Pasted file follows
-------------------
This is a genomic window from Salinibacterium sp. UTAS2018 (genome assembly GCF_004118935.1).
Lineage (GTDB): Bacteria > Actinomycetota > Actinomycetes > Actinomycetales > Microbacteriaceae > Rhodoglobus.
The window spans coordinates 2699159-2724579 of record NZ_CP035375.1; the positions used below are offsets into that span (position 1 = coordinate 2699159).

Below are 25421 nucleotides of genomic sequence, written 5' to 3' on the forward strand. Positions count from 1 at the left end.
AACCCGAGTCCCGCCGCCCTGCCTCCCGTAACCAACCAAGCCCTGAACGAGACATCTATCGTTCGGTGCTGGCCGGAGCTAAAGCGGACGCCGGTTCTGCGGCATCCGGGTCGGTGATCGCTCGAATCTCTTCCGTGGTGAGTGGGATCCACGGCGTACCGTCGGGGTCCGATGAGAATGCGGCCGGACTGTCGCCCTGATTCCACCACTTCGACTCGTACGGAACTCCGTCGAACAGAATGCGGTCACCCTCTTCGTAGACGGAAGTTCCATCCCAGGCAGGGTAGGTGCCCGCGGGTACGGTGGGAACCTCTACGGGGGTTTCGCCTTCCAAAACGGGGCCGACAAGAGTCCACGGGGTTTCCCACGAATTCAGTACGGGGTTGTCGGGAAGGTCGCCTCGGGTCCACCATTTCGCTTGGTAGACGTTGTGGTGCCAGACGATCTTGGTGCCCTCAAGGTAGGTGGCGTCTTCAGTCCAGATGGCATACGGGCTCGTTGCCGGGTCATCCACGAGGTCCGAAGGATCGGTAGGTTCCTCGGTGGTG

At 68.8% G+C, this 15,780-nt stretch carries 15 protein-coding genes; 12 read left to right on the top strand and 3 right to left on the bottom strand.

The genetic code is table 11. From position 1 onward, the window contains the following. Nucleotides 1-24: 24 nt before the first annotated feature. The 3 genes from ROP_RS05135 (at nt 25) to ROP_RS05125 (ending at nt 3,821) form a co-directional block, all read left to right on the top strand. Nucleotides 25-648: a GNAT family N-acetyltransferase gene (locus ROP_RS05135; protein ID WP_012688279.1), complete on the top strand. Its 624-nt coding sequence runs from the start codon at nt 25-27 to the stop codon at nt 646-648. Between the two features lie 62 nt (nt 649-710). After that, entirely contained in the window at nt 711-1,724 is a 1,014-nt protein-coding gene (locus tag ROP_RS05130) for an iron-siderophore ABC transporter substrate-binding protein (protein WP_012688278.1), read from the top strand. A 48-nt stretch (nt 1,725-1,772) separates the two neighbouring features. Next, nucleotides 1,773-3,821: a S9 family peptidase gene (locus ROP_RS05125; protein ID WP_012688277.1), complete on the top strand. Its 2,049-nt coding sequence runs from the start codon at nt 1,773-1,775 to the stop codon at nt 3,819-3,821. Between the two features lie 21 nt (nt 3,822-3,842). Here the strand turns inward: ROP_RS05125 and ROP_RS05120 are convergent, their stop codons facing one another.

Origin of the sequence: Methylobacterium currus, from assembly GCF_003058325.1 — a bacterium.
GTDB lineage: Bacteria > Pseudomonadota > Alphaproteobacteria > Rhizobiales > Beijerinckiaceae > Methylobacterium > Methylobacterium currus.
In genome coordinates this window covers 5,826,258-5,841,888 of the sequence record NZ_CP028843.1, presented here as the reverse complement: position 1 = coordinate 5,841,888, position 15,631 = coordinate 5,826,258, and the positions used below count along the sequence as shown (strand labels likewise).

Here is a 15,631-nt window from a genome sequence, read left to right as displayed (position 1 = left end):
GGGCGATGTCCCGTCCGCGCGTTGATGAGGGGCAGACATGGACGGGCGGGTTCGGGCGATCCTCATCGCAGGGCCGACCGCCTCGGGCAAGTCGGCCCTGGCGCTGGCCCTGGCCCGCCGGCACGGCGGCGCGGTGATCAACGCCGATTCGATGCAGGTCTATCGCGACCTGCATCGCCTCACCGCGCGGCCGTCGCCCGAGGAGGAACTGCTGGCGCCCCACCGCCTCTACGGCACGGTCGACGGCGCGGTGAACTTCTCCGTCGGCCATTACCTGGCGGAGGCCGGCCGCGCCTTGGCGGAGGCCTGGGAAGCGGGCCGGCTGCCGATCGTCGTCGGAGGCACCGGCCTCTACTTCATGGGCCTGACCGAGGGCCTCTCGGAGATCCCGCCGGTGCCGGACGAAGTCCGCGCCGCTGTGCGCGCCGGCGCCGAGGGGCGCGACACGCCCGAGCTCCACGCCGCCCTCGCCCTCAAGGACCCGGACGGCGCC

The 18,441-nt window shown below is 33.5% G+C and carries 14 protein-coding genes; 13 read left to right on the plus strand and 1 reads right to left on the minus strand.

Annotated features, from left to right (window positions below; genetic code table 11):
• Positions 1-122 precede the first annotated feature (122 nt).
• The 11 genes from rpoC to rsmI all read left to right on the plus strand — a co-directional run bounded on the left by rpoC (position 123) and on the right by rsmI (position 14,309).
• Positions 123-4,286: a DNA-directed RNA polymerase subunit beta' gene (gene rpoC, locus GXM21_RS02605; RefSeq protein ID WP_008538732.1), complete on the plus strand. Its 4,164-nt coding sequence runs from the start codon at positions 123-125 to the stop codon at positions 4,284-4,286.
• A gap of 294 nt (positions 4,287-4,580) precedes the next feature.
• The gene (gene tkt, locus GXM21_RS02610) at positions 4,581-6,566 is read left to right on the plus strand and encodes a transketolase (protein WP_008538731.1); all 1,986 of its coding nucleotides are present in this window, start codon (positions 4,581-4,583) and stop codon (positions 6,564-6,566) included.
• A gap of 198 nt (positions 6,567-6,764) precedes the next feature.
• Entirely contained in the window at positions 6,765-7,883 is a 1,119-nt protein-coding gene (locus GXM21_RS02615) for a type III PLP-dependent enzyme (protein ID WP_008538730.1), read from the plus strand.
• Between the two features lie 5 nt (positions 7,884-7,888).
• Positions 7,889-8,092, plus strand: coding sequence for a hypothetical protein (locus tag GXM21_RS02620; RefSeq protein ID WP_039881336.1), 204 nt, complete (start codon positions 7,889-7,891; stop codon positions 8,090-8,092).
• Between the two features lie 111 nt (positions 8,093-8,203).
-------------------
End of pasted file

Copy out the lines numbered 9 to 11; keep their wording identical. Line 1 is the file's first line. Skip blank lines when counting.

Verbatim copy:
GTDB lineage: Bacteria > Pseudomonadota > Alphaproteobacteria > Rhizobiales > Beijerinckiaceae > Methylobacterium > Methylobacterium currus.
In genome coordinates this window covers 5,826,258-5,841,888 of the sequence record NZ_CP028843.1, presented here as the reverse complement: position 1 = coordinate 5,841,888, position 15,631 = coordinate 5,826,258, and the positions used below count along the sequence as shown (strand labels likewise).

Here is a 15,631-nt window from a genome sequence, read left to right as displayed (position 1 = left end):